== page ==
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Who Is Whitney Wolfe Herd and Why Haven’t We Heard More About Her?

She’s been interviewed by Times, Forbes, CNN, and was the youngest woman billionaire all in the last decade, so why does no one know her name? Whitney Wolfe Herd is the original co-founder of Tinder and CEO of Bumble, two mega-sites in the dating industry. While she came up with ideas for both apps, the story of her success and how it has changed intimacy forever are not that simple. Some have compared Wolfe Herd to a tech version of Kill Bill as she is a yellow-clad woman seeking vengeance after the men who tried to place a scarlet letter on her. Whitney Wolfe Herd’s motives and success aside, she has undeniably paved a new path for women into not only the world of tech, but intimacy as well.

The road to Bumble CEO and billionaire was not easily forged. Whitney Wolfe Herd grew up with a sister and two divorced parents in Utah. She remembers that while her family was not Mormon, the community they were surrounded by was, and for the longest time Wolfe Herd couldn’t understand the culture. She was surrounded by numerous unhealthy relationships where women were being exploited by their male-dominating partners and that was simply the “norm”. In an effort to escape this hostile environment, she went to SMU where Wolfe Heard joined a sorority in order to find new friends and community. She accredits this chapter of her life to the foundation of Bumble. Being in a sorority did not just teach her about building connections, but more importantly it taught her how crucial a brand is. Between rules, exclusivity, matching apparel, organized events, and more, Wolfe Herd adapted her experiences in sorority life to her later marketing career.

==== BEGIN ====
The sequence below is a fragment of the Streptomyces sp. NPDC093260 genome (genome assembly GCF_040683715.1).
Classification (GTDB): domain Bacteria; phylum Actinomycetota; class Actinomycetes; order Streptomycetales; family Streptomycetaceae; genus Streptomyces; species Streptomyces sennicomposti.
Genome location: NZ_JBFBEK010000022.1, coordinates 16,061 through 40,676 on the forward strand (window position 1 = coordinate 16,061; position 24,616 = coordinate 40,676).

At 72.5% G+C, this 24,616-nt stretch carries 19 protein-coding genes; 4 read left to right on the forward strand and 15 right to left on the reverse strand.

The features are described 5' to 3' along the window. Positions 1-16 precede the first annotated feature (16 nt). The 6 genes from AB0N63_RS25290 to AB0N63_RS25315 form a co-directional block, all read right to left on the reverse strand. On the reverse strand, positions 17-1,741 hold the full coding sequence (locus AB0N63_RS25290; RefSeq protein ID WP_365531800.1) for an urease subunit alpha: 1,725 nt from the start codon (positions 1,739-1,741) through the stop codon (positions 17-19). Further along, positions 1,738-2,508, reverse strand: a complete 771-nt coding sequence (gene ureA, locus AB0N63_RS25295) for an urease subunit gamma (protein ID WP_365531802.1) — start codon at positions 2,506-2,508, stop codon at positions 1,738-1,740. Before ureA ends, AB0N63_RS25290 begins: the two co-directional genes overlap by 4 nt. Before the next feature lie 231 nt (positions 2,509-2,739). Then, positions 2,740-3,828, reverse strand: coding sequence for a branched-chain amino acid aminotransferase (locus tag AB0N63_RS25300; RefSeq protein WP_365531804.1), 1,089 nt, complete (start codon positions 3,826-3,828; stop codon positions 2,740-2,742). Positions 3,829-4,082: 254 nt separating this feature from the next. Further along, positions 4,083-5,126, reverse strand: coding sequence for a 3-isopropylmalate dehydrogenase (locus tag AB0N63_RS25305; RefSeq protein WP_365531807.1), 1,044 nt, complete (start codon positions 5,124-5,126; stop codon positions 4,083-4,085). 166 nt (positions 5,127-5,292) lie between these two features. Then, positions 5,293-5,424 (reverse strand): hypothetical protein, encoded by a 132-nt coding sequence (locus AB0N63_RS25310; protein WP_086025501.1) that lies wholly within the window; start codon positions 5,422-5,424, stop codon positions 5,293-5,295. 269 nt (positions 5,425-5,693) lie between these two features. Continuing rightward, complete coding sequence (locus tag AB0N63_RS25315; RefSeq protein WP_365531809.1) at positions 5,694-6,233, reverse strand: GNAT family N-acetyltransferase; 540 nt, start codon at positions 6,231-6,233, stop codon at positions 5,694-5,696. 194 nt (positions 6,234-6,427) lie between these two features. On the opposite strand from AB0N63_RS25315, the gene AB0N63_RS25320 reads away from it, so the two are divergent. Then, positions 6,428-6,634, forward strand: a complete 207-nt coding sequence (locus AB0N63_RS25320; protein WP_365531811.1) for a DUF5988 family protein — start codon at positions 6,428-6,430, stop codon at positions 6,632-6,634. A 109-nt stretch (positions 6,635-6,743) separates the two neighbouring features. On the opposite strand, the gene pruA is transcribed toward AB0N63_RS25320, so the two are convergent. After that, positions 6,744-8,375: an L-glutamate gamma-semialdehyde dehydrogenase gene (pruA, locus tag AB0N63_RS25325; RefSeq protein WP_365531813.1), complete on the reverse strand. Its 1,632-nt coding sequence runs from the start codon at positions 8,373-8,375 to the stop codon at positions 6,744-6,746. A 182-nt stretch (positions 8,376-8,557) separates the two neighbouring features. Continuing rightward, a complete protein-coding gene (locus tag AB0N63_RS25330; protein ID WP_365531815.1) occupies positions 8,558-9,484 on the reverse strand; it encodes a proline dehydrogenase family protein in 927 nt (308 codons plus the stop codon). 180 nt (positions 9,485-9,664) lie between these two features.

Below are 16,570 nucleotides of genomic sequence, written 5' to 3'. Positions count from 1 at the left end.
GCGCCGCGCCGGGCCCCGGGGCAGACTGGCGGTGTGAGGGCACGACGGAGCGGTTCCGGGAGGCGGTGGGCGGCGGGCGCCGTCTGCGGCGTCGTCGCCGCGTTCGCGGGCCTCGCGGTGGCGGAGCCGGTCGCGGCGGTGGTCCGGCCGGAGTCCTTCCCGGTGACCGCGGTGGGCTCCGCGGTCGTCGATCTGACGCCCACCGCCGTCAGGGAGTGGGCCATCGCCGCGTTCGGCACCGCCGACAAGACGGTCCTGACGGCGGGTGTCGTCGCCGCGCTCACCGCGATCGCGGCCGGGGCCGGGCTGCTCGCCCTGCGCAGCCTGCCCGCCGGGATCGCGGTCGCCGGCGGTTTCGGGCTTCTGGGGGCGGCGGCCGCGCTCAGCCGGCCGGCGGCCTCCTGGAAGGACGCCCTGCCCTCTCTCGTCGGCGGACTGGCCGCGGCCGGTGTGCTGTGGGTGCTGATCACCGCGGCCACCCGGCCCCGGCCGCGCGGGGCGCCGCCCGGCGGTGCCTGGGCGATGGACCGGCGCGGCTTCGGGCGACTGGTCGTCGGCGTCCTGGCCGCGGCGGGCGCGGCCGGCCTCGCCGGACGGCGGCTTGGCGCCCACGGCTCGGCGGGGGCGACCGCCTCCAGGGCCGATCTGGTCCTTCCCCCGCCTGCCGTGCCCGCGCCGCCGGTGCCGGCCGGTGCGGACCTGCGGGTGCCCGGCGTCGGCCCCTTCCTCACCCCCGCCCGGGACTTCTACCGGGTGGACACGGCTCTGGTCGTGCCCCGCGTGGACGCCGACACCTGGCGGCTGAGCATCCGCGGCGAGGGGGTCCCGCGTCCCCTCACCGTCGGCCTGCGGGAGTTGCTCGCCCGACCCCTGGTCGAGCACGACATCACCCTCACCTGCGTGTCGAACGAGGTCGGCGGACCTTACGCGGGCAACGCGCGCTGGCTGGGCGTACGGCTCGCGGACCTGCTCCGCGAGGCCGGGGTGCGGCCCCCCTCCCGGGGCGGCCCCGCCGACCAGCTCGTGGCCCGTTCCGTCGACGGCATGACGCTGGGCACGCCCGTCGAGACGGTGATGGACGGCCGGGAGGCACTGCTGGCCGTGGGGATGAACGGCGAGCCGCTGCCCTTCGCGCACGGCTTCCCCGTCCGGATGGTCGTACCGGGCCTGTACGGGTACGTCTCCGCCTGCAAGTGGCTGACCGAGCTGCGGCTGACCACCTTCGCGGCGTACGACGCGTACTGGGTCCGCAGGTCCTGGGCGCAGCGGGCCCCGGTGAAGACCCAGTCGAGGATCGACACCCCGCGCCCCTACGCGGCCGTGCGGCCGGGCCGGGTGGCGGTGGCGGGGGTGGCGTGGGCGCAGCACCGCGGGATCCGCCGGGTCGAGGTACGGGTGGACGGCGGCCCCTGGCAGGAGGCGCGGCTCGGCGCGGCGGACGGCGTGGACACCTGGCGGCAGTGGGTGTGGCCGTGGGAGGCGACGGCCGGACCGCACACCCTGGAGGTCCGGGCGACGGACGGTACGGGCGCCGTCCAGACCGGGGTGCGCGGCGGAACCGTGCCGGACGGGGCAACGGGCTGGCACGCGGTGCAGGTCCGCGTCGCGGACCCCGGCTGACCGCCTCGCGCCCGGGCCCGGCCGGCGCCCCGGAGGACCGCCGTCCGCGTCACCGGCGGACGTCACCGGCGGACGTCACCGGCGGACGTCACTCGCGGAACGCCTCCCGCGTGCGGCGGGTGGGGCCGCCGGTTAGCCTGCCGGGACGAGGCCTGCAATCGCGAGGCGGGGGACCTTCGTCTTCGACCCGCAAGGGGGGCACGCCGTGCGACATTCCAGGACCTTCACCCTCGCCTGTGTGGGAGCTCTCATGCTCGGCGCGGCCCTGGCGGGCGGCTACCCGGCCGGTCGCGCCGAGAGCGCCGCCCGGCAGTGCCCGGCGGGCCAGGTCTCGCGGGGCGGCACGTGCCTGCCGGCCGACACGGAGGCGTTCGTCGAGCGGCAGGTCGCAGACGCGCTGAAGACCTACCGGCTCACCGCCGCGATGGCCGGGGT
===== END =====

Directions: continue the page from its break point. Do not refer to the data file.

Wolfe Herd went on to work for the marketing department of Tinder, as well as becoming a co-founder and Vice President. She went to numerous campuses like the one she had just been on and passed out merchandise all while hyping up the social platform. Not long into her time at Tinder, she claims she was ousted from the company after breaking up with her co-founder Justin Mateen. When Wolfe Herd tried to sue for sexual harassment and discrimination the case was resolved with no admission of wrongdoing. Tinder has since given her an undisclosed payout and issued a statement that all executives named in the lawsuit no longer work for the company. Former employees have come forward recalling the executives would tell Wolfe Herd to “shut up”, demand she run their errands, discussing her breast size in meetings, slut-shaming her, and on one occasion someone spit in her face at a party.

Despite such a whirlwind experience, at only 24 Wolfe Herd did not let that stop her. She launched Bumble, with the help of an investor from the European dating app Badoo, in the spare bedroom of a friend’s parent’s house in Austin. Starting from the ground up, she went back to those same campuses and campaigned her new, safer, female-driven dating app with bright yellow honey-comb themed merchandise. Over four short years, likely with the help of the pandemic increasing online dating, Bumble offices moved from that bedroom to a massive office and created a billionaire in its first day of IPO. Due to a lack of investment in female-founded companies; self-made women only account for 5% of the world’s 500 richest people. This is suspected to be because of unfair standards set for women. However, against these odds Wolfe Herd is one of the only 100 self-made female billionaires in the world.